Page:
As mentioned in a previous article, we have a current project going titled Artifacts in the Park where we are working on cleaning up some of our large, metal objects (anchors, cannons, propellers, etc.) after being sponsored by someone, or a group of someones. These artifacts will then be moved out to areas all over the park for our visitors to enjoy. No sense in keeping all of our awesome objects to ourselves!
The first object I’m going to discuss is an iron stock Trotman type anchor, ca 1852-1890 (Accession # DA 64). This particular design was patented in 1852 by John Trotman (hence the name), who had improved upon the designs of Hornibal, Porter and Piper. This type of anchor was frequently used in the marine merchant service.
The above image shows the anchor being picked up by our crane operated by Mike, one of our buildings and grounds guys. From here they put it in the back of a truck and hauled it away to Davis Boat Works, who so kindly volunteered to help us out with the project. I’m really not kidding when I say volunteers are vital to our institution. And from what I’m hearing, the guys down there are having a fun time working on our anchors. Equally awesome is Everette Howell of Coastal Cleaning LLC, who volunteered to blast the old paint and crud off of the anchors while they are at Davis Boat Works. This is incredibly helpful for us because quite a number of items have now been sponsored and we are unable to keep up with all of it as cleaning these anchors can be a big job.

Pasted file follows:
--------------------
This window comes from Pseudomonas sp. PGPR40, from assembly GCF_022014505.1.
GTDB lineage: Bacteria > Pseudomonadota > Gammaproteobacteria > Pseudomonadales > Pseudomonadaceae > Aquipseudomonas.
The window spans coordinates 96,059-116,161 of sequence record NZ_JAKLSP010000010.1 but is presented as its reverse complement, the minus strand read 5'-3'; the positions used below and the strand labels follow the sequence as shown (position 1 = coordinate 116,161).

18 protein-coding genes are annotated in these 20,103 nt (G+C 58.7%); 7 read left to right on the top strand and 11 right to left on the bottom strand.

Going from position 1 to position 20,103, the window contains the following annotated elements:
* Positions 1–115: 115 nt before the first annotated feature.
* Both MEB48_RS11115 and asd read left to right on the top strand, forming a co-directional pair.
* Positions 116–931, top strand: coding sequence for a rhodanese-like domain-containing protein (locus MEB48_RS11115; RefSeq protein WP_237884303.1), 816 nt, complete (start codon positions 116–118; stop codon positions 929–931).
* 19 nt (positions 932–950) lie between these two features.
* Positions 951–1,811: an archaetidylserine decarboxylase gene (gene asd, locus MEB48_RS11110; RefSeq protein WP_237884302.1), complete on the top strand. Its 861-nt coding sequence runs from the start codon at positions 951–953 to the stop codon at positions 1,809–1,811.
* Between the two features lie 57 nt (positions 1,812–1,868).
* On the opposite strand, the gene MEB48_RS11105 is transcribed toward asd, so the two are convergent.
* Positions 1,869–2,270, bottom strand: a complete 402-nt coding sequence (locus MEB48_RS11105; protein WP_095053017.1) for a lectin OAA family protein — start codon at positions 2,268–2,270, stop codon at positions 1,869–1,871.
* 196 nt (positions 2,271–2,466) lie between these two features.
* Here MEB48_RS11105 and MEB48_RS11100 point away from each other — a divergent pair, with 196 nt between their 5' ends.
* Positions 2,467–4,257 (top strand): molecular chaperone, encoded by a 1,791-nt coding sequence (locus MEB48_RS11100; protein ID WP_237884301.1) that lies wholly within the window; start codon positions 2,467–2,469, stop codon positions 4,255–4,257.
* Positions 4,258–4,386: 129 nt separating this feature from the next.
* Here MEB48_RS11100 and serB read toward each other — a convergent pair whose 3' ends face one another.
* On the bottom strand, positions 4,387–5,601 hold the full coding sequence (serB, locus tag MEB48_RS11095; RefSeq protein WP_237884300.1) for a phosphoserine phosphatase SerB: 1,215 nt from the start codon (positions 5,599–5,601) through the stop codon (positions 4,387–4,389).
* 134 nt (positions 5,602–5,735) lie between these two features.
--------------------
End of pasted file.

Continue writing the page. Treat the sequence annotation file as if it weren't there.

The above picture shows our anchor after having been blasted to get off all of the rust and old paint that clung to it. Looks pretty great to me!!
Here is our anchor (the one in the back, not the front) after a third coat of paint, sitting at Davis Boat Works. Before we know it, this bad boy will be out in the park showing off its new gorgeous makeover for all who visit it!
Besides volunteers like Davis Boat Works and Everette Howell, this project could not have happened without those who sponsor the objects. This particular anchor (and a couple others) were sponsored by The Bronze Door Society, which is an adjunct organization of the museum that has been vital in helping us fund various projects throughout the years. It makes sense that they would want to be involved with this project and we are very thankful for them!
That’s pretty much it for this anchor right now. More updates to come as the object gets moved back to the museum and eventually out in the park. I will also be posting about the other sponsored objects in the coming weeks.